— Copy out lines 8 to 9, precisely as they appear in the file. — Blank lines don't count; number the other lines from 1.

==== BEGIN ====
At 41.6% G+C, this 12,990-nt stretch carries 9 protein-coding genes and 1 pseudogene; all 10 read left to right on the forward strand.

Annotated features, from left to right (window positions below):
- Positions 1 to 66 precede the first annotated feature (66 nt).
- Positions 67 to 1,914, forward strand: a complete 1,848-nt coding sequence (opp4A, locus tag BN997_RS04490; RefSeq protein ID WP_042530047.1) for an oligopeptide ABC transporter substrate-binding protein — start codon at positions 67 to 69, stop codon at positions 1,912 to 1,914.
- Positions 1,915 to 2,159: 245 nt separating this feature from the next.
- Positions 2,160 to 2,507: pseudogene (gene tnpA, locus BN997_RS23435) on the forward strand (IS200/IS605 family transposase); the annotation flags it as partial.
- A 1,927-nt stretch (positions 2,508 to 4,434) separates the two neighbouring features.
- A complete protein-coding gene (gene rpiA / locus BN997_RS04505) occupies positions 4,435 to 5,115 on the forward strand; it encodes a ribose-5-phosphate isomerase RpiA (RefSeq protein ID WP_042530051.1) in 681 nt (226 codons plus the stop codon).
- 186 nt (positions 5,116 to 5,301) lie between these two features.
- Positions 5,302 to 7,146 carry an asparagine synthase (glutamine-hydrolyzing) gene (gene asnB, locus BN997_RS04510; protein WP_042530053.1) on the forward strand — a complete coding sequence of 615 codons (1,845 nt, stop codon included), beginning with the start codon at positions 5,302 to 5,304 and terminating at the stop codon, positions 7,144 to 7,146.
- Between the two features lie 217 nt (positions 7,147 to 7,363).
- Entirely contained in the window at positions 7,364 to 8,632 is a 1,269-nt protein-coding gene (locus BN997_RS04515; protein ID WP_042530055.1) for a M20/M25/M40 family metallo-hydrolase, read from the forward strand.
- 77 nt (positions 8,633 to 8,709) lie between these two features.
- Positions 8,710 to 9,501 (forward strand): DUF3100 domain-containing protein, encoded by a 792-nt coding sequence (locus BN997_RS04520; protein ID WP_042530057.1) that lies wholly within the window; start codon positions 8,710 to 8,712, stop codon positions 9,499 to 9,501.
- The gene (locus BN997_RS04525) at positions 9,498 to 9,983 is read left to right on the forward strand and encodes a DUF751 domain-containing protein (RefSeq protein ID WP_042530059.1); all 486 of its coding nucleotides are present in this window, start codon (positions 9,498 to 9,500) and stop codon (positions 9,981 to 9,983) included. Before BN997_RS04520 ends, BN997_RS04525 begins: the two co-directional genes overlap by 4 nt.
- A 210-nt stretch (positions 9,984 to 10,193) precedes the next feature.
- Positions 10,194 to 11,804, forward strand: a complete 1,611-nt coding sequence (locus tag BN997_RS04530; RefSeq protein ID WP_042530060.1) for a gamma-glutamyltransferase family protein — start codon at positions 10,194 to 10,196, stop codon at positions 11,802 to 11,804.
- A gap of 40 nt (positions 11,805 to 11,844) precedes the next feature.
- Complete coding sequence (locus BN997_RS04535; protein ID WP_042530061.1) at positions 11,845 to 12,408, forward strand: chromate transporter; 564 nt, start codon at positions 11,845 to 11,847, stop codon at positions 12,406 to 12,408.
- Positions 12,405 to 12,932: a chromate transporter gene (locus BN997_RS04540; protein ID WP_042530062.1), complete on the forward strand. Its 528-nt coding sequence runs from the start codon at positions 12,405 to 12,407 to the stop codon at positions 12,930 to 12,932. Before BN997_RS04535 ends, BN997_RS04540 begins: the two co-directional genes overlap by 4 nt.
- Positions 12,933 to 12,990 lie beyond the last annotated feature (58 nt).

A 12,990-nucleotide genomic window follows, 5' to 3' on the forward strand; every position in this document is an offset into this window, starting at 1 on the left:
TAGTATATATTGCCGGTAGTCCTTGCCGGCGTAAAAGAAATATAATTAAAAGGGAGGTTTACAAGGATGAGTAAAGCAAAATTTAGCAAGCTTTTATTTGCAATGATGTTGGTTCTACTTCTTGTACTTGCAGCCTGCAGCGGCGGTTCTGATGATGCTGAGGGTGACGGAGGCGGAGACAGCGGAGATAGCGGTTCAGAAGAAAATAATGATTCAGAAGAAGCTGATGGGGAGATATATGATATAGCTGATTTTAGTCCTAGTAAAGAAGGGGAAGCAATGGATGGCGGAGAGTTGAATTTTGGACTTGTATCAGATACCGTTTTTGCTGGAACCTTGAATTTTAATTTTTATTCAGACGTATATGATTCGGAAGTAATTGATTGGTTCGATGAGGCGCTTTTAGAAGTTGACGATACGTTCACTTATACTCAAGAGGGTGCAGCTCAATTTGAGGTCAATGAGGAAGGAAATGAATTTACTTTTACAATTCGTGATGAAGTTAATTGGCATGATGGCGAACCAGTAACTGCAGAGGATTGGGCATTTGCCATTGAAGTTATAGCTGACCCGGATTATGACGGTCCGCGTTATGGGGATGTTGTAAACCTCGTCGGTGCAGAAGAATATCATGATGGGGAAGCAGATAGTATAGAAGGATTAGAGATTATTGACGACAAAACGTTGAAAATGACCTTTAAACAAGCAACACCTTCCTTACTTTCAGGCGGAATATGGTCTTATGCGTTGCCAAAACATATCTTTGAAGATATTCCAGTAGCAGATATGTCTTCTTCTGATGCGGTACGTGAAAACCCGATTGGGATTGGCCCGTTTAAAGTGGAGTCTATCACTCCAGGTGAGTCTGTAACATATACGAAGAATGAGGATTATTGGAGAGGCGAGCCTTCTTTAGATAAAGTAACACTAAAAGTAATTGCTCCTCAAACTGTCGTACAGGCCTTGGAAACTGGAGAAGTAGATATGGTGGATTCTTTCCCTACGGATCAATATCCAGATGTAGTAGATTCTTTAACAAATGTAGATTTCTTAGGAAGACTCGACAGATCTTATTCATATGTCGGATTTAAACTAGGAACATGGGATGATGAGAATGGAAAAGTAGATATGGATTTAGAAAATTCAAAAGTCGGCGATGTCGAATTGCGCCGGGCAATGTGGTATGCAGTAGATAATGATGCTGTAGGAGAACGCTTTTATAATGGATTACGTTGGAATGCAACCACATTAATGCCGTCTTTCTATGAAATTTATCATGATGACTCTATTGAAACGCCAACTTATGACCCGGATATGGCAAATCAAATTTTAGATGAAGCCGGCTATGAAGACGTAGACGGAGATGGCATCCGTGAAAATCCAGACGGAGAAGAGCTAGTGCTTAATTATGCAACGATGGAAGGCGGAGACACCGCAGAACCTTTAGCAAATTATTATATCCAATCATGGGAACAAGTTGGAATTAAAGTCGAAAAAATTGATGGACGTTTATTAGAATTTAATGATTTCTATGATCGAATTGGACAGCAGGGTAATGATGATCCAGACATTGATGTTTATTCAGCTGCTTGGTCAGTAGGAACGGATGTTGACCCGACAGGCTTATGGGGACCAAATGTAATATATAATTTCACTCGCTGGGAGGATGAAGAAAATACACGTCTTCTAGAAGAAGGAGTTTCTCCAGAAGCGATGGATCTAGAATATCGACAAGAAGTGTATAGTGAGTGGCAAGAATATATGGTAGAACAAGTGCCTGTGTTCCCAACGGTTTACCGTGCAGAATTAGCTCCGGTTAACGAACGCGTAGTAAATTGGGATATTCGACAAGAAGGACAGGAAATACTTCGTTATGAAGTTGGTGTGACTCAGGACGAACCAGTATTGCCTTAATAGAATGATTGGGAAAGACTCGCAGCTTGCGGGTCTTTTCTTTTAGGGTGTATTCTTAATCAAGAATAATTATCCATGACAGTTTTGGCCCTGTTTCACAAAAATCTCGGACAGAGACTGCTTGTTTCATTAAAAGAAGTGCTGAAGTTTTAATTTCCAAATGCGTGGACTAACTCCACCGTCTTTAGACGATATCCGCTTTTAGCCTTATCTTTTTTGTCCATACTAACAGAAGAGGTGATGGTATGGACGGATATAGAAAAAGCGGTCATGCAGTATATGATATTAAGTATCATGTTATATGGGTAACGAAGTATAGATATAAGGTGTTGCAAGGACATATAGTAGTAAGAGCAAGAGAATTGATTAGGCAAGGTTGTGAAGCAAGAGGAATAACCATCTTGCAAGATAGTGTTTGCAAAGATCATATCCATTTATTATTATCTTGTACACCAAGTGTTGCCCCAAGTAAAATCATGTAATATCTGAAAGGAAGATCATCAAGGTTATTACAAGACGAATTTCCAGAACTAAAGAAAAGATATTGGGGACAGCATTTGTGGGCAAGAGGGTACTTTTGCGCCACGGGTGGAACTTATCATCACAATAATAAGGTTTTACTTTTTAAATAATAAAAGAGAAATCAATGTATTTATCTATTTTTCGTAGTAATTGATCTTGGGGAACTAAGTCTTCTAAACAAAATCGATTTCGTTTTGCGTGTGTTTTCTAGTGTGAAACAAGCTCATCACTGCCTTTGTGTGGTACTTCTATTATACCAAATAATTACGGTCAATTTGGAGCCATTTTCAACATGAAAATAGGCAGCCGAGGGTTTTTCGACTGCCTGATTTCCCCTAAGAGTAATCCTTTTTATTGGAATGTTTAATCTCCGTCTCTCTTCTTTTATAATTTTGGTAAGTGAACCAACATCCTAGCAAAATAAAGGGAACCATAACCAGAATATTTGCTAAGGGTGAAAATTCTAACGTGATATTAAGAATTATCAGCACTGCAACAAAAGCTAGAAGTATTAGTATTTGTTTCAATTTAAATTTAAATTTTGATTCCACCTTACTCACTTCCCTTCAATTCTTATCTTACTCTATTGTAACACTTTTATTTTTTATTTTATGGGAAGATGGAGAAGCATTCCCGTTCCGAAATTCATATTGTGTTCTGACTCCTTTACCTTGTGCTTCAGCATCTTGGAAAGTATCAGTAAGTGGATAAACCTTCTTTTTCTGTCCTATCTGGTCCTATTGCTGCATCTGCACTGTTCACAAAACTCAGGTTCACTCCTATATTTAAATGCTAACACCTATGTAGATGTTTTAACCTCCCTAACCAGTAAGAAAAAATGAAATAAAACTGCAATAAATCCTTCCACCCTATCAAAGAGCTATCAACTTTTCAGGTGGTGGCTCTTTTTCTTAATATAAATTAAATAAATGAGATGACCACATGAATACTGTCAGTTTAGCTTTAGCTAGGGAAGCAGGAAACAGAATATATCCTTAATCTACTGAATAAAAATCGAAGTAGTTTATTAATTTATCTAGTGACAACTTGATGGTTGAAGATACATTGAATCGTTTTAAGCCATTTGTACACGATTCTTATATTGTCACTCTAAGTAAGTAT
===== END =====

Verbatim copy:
- A complete protein-coding gene (gene rpiA / locus BN997_RS04505) occupies positions 4,435 to 5,115 on the forward strand; it encodes a ribose-5-phosphate isomerase RpiA (RefSeq protein ID WP_042530051.1) in 681 nt (226 codons plus the stop codon).
- 186 nt (positions 5,116 to 5,301) lie between these two features.